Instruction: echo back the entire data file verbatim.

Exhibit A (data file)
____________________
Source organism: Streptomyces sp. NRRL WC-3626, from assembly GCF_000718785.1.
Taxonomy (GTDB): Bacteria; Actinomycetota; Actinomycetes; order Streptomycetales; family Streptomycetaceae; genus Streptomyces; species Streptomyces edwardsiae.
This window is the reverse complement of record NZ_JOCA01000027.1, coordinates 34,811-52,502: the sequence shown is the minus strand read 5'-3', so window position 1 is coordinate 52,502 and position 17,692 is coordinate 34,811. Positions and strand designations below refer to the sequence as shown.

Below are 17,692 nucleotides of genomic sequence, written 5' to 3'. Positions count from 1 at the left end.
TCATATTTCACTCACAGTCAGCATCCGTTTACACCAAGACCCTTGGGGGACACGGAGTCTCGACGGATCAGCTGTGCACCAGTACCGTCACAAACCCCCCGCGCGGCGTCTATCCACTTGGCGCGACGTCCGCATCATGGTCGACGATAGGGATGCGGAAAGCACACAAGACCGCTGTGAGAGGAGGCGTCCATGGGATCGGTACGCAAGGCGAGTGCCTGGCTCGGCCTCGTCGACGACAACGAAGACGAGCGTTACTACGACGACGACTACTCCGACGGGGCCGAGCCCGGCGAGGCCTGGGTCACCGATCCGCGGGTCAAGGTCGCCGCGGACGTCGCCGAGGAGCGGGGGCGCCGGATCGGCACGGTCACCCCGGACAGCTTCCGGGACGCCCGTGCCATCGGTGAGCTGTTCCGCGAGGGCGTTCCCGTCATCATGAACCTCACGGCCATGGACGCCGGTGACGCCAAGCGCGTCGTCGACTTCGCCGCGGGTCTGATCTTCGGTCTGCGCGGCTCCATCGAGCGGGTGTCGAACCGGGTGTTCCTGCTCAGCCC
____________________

Source organism: Streptomyces sp. NRRL WC-3626, from assembly GCF_000718785.1.
Taxonomy (GTDB): Bacteria; Actinomycetota; Actinomycetes; order Streptomycetales; family Streptomycetaceae; genus Streptomyces; species Streptomyces edwardsiae.
This window is the reverse complement of record NZ_JOCA01000027.1, coordinates 34,811-52,502: the sequence shown is the minus strand read 5'-3', so window position 1 is coordinate 52,502 and position 17,692 is coordinate 34,811. Positions and strand designations below refer to the sequence as shown.

Below are 17,692 nucleotides of genomic sequence, written 5' to 3'. Positions count from 1 at the left end.
TCATATTTCACTCACAGTCAGCATCCGTTTACACCAAGACCCTTGGGGGACACGGAGTCTCGACGGATCAGCTGTGCACCAGTACCGTCACAAACCCCCCGCGCGGCGTCTATCCACTTGGCGCGACGTCCGCATCATGGTCGACGATAGGGATGCGGAAAGCACACAAGACCGCTGTGAGAGGAGGCGTCCATGGGATCGGTACGCAAGGCGAGTGCCTGGCTCGGCCTCGTCGACGACAACGAAGACGAGCGTTACTACGACGACGACTACTCCGACGGGGCCGAGCCCGGCGAGGCCTGGGTCACCGATCCGCGGGTCAAGGTCGCCGCGGACGTCGCCGAGGAGCGGGGGCGCCGGATCGGCACGGTCACCCCGGACAGCTTCCGGGACGCCCGTGCCATCGGTGAGCTGTTCCGCGAGGGCGTTCCCGTCATCATGAACCTCACGGCCATGGACGCCGGTGACGCCAAGCGCGTCGTCGACTTCGCCGCGGGTCTGATCTTCGGTCTGCGCGGCTCCATCGAGCGGGTGTCGAACCGGGTGTTCCTGCTCAGCCC